Eventually, all C-123s in Southeast Asia were sent back to the United States, where they were used by Air National Guard or Reserve units for the remainder of their useful life. VA does not currently have a method of determining if a Veteran claiming stateside AO exposure was flying on one of the Operation Ranch Hand C-123s on one of the many other post-Vietnam C-123s flown stateside during the 1970s and 1980s.

The general claim of AO exposure among stateside C-123 crewmembers is based on a
wipe test sample of residual 2,3,7,8-Tetrachlorodibenzo-p-dioxin (TCDD) (the
carcinogenic element in AO herbicide) found in only one C-123, which is exhibited at the
Wright-Patterson U.S. Air Force Museum in Dayton, Ohio. That aircraft, named
"Patches" because of the numerous enemy bullet holes that were patched during its
Vietnam service, was assigned to Operation Ranch Hand initially and stayed with the
operation longer than other C-123s. Most of the Operation Ranch Hand C-123s arrived
in Vietnam after 1968, when the application of tactical herbicides was on the decline
and herbicides other than AO, such as Agent White and Blue, were in use. These other
tactical herbicides did not contain TCDD.

Despite these facts, there seems to be a widespread and unfounded assumption that all
other C-123 aircrafts would contain TCDD samples equivalent to "Patches," if tested.
VA has no way of verifying this assumption, but government documents provided by
Dr. Alvin Young, a retired U.S. Air Force Colonel and leading expert on tactical
herbicides, do shed light on the issue. Analysis of surface wipe samples taken from
four mothballed Operation Ranch Hand C-123 aircraft between 1996 and 2009 showed
no evidence of TCDD in two of the aircraft and only trace amounts of TCDD in the other
two. Air samples from all four planes showed no TCDD. It is not clear how VA could
obtain additional aircraft samples and determine if residual TCDD was present in other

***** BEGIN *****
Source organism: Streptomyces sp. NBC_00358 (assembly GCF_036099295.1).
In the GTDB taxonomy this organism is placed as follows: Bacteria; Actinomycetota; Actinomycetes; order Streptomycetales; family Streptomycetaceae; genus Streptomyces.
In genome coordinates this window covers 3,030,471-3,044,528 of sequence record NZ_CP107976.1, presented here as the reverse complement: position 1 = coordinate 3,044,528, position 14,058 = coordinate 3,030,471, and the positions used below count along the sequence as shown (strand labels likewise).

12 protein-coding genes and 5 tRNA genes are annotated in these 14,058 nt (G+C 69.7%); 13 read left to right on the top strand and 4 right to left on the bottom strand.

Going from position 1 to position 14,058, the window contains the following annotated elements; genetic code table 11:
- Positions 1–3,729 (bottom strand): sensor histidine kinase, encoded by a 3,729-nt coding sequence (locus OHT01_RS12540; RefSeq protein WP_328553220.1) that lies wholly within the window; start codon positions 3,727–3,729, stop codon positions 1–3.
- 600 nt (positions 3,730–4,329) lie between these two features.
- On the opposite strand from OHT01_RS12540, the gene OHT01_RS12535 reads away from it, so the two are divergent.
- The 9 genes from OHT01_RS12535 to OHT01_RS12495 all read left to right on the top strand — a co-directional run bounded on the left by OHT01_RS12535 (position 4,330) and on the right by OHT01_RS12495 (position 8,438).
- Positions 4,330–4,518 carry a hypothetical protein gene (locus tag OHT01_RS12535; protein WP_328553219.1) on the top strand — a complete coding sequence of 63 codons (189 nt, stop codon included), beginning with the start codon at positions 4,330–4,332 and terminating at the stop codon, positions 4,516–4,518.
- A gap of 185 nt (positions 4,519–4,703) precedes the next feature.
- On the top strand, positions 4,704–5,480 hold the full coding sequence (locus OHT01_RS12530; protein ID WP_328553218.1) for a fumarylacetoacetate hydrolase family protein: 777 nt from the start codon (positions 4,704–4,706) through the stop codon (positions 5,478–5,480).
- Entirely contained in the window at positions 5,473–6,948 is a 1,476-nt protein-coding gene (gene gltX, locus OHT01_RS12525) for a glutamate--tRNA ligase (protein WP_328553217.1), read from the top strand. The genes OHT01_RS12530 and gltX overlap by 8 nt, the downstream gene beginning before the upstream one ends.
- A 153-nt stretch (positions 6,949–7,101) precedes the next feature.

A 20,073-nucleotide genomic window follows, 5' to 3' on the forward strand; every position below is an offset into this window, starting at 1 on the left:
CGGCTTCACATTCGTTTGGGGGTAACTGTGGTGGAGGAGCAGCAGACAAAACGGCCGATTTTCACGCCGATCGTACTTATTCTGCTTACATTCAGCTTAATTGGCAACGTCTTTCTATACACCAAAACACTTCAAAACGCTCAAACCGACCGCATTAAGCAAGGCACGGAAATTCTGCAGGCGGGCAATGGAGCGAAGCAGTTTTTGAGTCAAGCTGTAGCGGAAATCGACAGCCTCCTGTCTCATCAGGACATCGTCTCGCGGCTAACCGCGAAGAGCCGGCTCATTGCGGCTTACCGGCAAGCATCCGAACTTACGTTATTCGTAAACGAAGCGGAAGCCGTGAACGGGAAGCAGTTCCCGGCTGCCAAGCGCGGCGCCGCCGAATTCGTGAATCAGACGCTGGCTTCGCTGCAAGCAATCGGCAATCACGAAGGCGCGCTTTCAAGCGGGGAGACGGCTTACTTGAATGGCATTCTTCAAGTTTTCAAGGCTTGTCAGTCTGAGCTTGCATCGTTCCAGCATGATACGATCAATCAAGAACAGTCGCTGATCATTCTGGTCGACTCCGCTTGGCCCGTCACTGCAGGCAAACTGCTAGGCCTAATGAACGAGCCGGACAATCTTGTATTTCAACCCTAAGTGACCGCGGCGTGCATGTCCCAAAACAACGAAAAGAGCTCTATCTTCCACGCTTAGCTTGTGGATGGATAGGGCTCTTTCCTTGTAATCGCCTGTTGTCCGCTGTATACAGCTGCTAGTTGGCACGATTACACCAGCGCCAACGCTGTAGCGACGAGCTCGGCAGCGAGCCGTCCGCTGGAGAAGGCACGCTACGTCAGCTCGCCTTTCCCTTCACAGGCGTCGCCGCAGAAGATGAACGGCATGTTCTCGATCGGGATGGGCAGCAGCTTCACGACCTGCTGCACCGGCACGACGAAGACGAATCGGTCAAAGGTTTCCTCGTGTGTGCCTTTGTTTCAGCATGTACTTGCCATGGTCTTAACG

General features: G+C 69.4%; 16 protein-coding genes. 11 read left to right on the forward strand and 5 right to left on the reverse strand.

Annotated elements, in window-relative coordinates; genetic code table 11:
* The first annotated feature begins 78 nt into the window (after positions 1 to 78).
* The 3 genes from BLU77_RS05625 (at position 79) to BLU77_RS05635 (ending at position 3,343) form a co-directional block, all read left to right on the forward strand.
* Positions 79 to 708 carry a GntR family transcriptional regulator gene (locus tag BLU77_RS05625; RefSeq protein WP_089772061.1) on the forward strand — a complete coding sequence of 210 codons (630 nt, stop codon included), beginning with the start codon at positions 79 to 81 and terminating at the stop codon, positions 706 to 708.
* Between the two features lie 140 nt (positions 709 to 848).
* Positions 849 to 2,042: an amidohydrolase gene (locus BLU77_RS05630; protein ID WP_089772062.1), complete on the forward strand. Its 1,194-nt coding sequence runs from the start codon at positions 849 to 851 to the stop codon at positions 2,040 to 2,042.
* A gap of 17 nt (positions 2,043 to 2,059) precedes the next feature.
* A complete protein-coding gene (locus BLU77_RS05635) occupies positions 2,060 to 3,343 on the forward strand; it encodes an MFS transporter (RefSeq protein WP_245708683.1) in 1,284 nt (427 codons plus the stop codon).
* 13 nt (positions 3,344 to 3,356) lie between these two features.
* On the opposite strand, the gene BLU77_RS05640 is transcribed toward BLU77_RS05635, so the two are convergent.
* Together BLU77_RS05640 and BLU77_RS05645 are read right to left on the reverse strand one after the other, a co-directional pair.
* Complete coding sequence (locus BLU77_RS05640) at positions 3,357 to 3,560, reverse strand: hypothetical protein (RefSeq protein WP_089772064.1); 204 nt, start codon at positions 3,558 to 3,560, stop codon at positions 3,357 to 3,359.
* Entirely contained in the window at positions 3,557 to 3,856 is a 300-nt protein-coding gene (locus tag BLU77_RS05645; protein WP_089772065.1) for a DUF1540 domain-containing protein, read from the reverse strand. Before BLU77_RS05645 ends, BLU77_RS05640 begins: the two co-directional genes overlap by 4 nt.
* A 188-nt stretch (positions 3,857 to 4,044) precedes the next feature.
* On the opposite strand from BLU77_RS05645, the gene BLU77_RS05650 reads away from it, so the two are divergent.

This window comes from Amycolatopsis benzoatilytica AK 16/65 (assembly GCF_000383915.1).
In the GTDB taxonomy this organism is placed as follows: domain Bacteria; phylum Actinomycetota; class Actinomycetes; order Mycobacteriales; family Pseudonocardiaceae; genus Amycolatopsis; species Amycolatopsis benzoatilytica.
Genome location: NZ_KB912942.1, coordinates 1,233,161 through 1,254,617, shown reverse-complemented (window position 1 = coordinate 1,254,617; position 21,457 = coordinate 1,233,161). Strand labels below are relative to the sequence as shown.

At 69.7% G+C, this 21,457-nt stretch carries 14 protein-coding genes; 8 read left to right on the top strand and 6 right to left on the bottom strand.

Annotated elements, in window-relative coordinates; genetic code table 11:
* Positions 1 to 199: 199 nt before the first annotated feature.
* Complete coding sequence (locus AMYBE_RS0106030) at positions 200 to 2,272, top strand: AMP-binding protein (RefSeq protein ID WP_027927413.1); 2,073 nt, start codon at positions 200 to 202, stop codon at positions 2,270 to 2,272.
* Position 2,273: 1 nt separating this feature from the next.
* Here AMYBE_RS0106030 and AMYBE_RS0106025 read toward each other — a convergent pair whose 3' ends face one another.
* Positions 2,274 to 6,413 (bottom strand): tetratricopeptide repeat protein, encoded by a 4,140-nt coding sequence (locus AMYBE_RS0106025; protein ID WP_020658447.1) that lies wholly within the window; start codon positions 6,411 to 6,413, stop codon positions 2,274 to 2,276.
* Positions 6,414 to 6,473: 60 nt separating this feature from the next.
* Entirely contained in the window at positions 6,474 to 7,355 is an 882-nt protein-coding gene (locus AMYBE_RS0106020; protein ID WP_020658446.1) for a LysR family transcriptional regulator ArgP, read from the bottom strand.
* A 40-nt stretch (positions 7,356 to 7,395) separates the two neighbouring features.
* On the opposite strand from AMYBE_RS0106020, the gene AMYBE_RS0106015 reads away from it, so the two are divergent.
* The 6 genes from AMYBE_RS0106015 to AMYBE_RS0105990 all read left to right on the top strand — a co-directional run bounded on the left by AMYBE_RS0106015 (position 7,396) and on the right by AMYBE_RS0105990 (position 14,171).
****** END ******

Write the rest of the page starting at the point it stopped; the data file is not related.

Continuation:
C-123s because they are no longer in use, and in some cases, have been destroyed.

Additionally, wipe sampling is a universally accepted method used to detect at what
level a chemical is present on a surface, but cannot be directly extrapolated to represent
human health risk, as chemical intake must also be taken into account. Further, the use
of a solvent removes more of the chemical from the surface than would be available through casual contact with the surface. This illustrates the difficulty VA faces when evaluating whether a particular Veteran claiming stateside AO exposure was actually aboard a C-123 used for Operation Ranch Hand and, if so, whether there was any residual TCDD present in that aircraft, and if it was able to enter the body.

VA assumes that some Veterans flew stateside aboard post-Vietnam Operation Ranch
Hand C-123s that did contain residual solidified TCDD similar to that found in "Patches,"
and so the issue of exposure and long-term health effects among those Veterans must
be considered. To that end, the Veterans Health Administration's (VHA) Office of Public
Health has already conducted a specific scientific investigation into the theory of
exposure to TCDD via incidental aircraft contact. The results are posted on VA's Web
site.

The general conclusion is that:
(1) any residual TCDD in the Operation Ranch Hand aircraft had solidified and is unable to enter the human body in any significant amount, and  (2) there is no scientific evidence that a Veteran's presence in an aircraft containing solidified TCDD can lead to adverse long-term health effects.

Regarding this VHA Office of Public Health scientific investigation:
1. Some scientists have argued against the VHA conclusions and provided opinions stating that the concentration of TCDD in "Patches" was excessive, and, therefore, crew members in any post-Vietnam Operation Ranch Hand C-123 would have been exposed to a high dose. However, several other scientists who are involved with ongoing toxicology research have independently and without solicitation contacted VA to refute the aforementioned opinions. They note that the percentage of TCDD in a wipe sample obtained with a solvent does not translate into a high dose that would be absorbed by the human body. They further note that studies show the skin to be a strong barrier against absorption and that extremely high temperature would be required to vaporize TCDD and make it available for absorption through the lungs.